Dear Clients and Friends,
Around 400 B.C. Plato understood the interplay between progress and the environment—expressing his concern about the effects of deforestation on natural springs. “Natural capital”—the concept of assigning value to the ecosystems and natural resources upon which businesses and people depend—is a topic that is beginning to gain some traction across Corporate America. For good reason!
Of course, we recognize that our operations have a significant impact on the environment. Mainstream discussion about climate change reminds us of this fact every day. But there is another key point that has not generated quite as much attention: we are using precious natural resources at a pace far greater than our fair share and run the risk of serious shortages in the future (the book, Cradle to Cradle: Remaking the Way We Make Things, although over 10 years old, illustrates this in a very compelling way).
Previous corporate generations didn’t pay much attention to natural capital—not so much out of malicious intent but out of naivety and lack of understanding of the significance of their impact on the planet. And today, we simply can’t separate this issue from our day to day operations. As business leaders we have an obligation to look after our natural world.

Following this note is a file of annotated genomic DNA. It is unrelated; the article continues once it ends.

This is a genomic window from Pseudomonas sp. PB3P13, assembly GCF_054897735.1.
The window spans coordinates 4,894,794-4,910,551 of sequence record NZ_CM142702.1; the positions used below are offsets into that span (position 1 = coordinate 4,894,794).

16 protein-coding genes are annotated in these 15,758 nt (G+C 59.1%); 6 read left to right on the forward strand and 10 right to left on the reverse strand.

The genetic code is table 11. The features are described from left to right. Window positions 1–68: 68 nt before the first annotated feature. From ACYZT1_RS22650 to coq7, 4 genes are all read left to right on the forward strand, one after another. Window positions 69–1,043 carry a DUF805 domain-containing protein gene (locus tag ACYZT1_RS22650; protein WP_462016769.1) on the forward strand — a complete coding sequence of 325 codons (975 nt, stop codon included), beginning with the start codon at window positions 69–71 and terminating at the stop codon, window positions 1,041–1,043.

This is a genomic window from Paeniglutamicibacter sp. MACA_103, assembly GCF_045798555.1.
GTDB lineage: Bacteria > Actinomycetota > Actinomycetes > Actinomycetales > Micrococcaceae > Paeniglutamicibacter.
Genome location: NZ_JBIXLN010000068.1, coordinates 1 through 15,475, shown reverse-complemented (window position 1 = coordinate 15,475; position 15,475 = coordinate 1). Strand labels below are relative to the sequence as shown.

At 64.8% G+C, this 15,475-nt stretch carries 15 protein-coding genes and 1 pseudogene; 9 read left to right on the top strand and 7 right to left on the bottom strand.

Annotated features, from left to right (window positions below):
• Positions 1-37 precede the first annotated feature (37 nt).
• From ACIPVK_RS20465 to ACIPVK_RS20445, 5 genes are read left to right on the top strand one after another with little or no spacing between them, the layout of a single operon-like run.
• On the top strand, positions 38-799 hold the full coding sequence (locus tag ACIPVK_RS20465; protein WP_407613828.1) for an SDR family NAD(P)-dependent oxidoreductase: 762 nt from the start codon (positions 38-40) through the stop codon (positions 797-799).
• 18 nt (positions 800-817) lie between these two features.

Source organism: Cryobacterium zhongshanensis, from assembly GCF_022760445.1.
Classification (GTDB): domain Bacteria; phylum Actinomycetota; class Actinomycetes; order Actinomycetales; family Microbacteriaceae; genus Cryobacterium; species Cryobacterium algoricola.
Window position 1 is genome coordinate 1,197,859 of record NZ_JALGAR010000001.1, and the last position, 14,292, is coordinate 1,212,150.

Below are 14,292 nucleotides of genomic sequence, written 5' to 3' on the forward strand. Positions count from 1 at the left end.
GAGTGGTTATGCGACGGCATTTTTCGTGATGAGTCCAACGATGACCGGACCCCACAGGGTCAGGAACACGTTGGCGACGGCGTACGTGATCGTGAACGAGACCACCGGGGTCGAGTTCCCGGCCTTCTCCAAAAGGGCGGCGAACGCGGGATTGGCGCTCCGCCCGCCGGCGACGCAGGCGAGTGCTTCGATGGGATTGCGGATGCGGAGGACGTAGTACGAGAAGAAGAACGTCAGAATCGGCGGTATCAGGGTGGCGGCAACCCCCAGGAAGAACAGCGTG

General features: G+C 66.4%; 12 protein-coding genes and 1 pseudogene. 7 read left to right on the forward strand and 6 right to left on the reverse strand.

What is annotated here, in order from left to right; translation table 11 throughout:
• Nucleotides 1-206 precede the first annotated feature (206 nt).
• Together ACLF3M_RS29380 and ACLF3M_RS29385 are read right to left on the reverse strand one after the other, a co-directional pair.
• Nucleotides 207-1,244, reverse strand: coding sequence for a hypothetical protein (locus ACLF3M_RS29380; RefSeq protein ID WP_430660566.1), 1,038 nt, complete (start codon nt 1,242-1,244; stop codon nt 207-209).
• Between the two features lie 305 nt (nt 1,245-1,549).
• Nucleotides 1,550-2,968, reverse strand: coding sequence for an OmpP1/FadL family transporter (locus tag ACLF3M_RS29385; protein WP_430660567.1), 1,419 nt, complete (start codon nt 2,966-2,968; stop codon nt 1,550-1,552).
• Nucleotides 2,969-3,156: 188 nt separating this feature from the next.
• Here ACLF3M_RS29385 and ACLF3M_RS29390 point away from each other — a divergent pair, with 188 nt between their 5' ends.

You may have seen the viral video, “How Wolves Change Rivers.” I think this video sums up this issue and challenge so well—so I offer it as a little inspiration for thinking about natural capital. And I invite you to read Capital Goes Natural in this newsletter about how corporations are beginning to manage natural capital as an asset.
At any rate, I hope you find this topic relevant and stimulating—and I welcome your feedback and ideas. This is an area where our collective impact will be much greater than the sum of our organizations’ individual efforts.
Of course, this is just one of many pressing issues for businesses, so we’ve included several other articles that may be of interest:
As always, we are happy to discuss any of your key business challenges.